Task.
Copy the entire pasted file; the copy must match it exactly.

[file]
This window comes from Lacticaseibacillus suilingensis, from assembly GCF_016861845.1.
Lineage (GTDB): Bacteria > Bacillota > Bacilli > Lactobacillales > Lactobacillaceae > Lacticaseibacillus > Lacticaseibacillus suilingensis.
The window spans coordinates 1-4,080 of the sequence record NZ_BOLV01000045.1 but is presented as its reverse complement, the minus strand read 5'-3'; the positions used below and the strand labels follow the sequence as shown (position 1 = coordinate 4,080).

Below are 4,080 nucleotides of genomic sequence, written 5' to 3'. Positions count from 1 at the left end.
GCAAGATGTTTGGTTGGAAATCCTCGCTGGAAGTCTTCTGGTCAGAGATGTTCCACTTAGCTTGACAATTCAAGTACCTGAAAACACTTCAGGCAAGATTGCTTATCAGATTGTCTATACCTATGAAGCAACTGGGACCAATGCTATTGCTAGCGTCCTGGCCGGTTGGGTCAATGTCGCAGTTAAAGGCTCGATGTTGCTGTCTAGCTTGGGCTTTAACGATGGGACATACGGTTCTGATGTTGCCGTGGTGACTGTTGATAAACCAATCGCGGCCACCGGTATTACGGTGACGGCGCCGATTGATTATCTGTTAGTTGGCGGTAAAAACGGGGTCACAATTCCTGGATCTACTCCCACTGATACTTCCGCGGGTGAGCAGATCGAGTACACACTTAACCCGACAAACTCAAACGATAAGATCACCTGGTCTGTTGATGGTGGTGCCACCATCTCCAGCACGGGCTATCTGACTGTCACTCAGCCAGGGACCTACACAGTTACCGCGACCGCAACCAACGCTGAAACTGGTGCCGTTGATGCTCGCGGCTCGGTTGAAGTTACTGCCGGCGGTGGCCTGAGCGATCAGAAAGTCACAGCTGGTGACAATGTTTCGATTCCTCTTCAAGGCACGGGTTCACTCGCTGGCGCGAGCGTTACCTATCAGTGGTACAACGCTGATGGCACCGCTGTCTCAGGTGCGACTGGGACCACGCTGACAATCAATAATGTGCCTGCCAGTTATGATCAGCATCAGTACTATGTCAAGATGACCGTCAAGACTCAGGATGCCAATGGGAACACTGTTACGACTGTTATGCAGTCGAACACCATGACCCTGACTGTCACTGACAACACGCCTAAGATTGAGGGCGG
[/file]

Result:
This window comes from Lacticaseibacillus suilingensis, from assembly GCF_016861845.1.
Lineage (GTDB): Bacteria > Bacillota > Bacilli > Lactobacillales > Lactobacillaceae > Lacticaseibacillus > Lacticaseibacillus suilingensis.
The window spans coordinates 1-4,080 of the sequence record NZ_BOLV01000045.1 but is presented as its reverse complement, the minus strand read 5'-3'; the positions used below and the strand labels follow the sequence as shown (position 1 = coordinate 4,080).

Below are 4,080 nucleotides of genomic sequence, written 5' to 3'. Positions count from 1 at the left end.
GCAAGATGTTTGGTTGGAAATCCTCGCTGGAAGTCTTCTGGTCAGAGATGTTCCACTTAGCTTGACAATTCAAGTACCTGAAAACACTTCAGGCAAGATTGCTTATCAGATTGTCTATACCTATGAAGCAACTGGGACCAATGCTATTGCTAGCGTCCTGGCCGGTTGGGTCAATGTCGCAGTTAAAGGCTCGATGTTGCTGTCTAGCTTGGGCTTTAACGATGGGACATACGGTTCTGATGTTGCCGTGGTGACTGTTGATAAACCAATCGCGGCCACCGGTATTACGGTGACGGCGCCGATTGATTATCTGTTAGTTGGCGGTAAAAACGGGGTCACAATTCCTGGATCTACTCCCACTGATACTTCCGCGGGTGAGCAGATCGAGTACACACTTAACCCGACAAACTCAAACGATAAGATCACCTGGTCTGTTGATGGTGGTGCCACCATCTCCAGCACGGGCTATCTGACTGTCACTCAGCCAGGGACCTACACAGTTACCGCGACCGCAACCAACGCTGAAACTGGTGCCGTTGATGCTCGCGGCTCGGTTGAAGTTACTGCCGGCGGTGGCCTGAGCGATCAGAAAGTCACAGCTGGTGACAATGTTTCGATTCCTCTTCAAGGCACGGGTTCACTCGCTGGCGCGAGCGTTACCTATCAGTGGTACAACGCTGATGGCACCGCTGTCTCAGGTGCGACTGGGACCACGCTGACAATCAATAATGTGCCTGCCAGTTATGATCAGCATCAGTACTATGTCAAGATGACCGTCAAGACTCAGGATGCCAATGGGAACACTGTTACGACTGTTATGCAGTCGAACACCATGACCCTGACTGTCACTGACAACACGCCTAAGATTGAGGGCGG